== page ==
Welcome to Lost in Translation‘s quick series about the ins and outs of adapting games to television and film.* As seen since the first post, if something is popular, someone else will want to adapt it to a different medium. Today, 2013, the most likely medium to adapt from elsewhere is the Hollywood film.
Part I – Video Games
Part II – Boardgames
Part III – Tabletop Role-Playing Games
Part IV – Adapting Games to Games
Adapting Games to Games
So far, I’ve looked at adapting games as movies and television. There is still one more way for a game to be adapted – as another game. Already, a questions appears; “Why? What’s the point?” A popular game, though, is ripe to be exploited.
Starting with boardgames, what usually happens is the game gets adapted as a video game. The main advantage is that the player can get a computer opponent when there is no one else available to play with. Another advantage is having an impartial judge, the computer or console, make sure that the game is played fair. With the integration of the Internet into day to day lives, updates to the game, in the form of new content, is easy to get. Trivia games, such as Trivial Pursuit, can add new questions and fix wrong answers with a patch instead of waiting for the next expansion pack to be published. A successful adaptation of a boardgame has to keep the gameplay the same in the video game; otherwise, why play the video game when the boardgame is within reach. Most boardgames have simple mechanics, relatively speaking. The rules have to be easily interpreted by the players to keep the game flowing and keep the number of arguments to a minimum. The computer opponent needs to be challenging but not impossible to beat. The experience has to be similar to the original game, though added details like animation are a plus.
Video games, usually ones that have become household names, do get adapted as board games. Sometimes, it’s a brand applied to another existing game, typically Monopoly**. Other times, there’s an effort to bring the feel of the video game to the board; the Frogger adaptation involves trying to cross a highway and the Pac-Man board game was a multi-player version of the video game. World of Warcraft has spawned boardgames, a trading card game, and a miniatures game. HeroClix, a miniatures game, has sets for Assassin’s Creed, BioShock, Gears of War, Halo, and Street Fighter. Again, the experience the players have must be similar to the original video game. Pac-Man‘s board is set out like the video game’s, with the players’ tokens looking like Pac-Man himself. There will be cases where it will be difficult to bring the video game experience to the table; first-person shooters will lose that perspective. The HeroClix examples, however, add a new dimension; all HeroClix sets are compatible. It is possible to find out if a team up of Master Chief from Halo and Chun Li from Street Fighter can win against Batman and Robin.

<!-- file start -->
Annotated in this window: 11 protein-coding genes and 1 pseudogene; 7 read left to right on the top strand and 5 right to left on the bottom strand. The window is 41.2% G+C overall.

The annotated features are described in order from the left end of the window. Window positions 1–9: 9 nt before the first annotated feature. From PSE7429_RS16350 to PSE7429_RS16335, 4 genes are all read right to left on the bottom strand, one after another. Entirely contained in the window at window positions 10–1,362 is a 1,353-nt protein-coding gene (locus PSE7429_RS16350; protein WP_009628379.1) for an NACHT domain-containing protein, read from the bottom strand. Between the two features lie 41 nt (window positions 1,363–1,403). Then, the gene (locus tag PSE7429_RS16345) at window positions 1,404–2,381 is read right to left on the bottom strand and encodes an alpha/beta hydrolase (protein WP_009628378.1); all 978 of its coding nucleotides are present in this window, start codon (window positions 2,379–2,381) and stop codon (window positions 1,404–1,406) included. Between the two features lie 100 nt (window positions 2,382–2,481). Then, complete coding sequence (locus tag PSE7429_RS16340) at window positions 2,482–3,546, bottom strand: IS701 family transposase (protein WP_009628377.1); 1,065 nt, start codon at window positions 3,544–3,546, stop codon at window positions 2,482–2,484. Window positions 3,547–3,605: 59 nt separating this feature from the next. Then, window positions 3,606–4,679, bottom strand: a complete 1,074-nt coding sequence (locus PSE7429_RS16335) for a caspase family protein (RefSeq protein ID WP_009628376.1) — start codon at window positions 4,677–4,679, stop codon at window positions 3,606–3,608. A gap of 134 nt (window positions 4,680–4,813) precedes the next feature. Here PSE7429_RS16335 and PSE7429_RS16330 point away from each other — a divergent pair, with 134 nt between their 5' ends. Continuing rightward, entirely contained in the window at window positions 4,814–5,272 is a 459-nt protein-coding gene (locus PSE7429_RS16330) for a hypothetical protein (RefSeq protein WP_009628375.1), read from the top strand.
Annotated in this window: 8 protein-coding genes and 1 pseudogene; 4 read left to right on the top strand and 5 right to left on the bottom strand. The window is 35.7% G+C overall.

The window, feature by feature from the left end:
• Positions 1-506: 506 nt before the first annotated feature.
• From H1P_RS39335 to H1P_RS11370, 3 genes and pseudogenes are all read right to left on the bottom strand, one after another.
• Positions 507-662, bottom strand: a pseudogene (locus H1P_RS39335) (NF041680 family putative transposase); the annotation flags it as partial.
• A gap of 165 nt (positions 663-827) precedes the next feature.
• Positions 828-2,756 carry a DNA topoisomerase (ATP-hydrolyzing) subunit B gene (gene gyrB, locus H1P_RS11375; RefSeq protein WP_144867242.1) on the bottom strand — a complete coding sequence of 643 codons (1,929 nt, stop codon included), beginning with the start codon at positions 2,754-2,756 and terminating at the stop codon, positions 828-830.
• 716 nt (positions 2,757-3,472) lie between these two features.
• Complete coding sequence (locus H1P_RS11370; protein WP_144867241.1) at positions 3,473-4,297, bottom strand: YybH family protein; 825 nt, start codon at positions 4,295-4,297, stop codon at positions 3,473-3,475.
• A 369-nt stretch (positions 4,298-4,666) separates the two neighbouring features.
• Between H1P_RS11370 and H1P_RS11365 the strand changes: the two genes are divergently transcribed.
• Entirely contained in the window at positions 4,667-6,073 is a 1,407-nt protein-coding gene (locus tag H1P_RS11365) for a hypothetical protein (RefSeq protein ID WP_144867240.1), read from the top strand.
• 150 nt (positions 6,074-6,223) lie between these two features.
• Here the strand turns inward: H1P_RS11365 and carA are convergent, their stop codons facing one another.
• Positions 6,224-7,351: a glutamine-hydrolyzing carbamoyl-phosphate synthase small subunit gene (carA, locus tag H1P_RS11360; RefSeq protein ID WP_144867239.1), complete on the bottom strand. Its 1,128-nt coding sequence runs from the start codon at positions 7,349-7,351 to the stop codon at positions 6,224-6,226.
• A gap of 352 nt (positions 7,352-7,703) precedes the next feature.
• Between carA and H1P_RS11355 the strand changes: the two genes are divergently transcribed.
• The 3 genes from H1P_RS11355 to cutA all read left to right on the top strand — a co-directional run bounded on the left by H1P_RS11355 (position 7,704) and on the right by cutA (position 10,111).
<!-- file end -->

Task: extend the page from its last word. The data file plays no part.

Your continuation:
Video games have also been adapted as tabletop rpgs. Not many, the market for a tabletop RPG is already a niche, and the cost of licensing a title may be more than the game can bring in. That said, the three adaptations that come to mind are Dragon Age: Origins (adapted by Green Ronin), Street Fighter II (adapted by White Wolf; currently out of print], and Everquest (adapted by Sword & Sorcery Studio, an imprint of White Wolf; print status unknown). Adapting a video game to a tabletop RPG means that the coding used to play the game, especially determining success with tasks, needs to be made available to the players in a way that is understandable by a human, not a machine. As with the case of the Street Fighter II and Everquest games, a tabletop game company may use its house rules and try to fit the video game’s setting around those. White Wolf used its Storytelling system with Street Fighter; the fit wasn’t ideal; the Everquest tabletop RPG used the third edition Dungeons & Dragons Open Gaming License as a base, recreating the classes from the video game to fit. Green Ronin, however, created a new system for the Dragon Age RPG, one that reflects what happens during gameplay. The key for a successful adaptation is to have the tabletop RPG feel like the video game while still being approachable by both people new to the tabletop hobby and people new to the video game’s setting. Characters should be capable of doing what their counterparts in the video game do; Street Fighter didn’t manage to do this while Everquest presented the same type of character that a new player just starting the video game would get.
As for tabletop RPGs, the adaptation of those spans the history of video games and will be dealt with in Part V
* And theatre, though I’d be surprised if someone made that leap.
** When the Monopoly movie comes out, will there be a Monopoly Monopoly?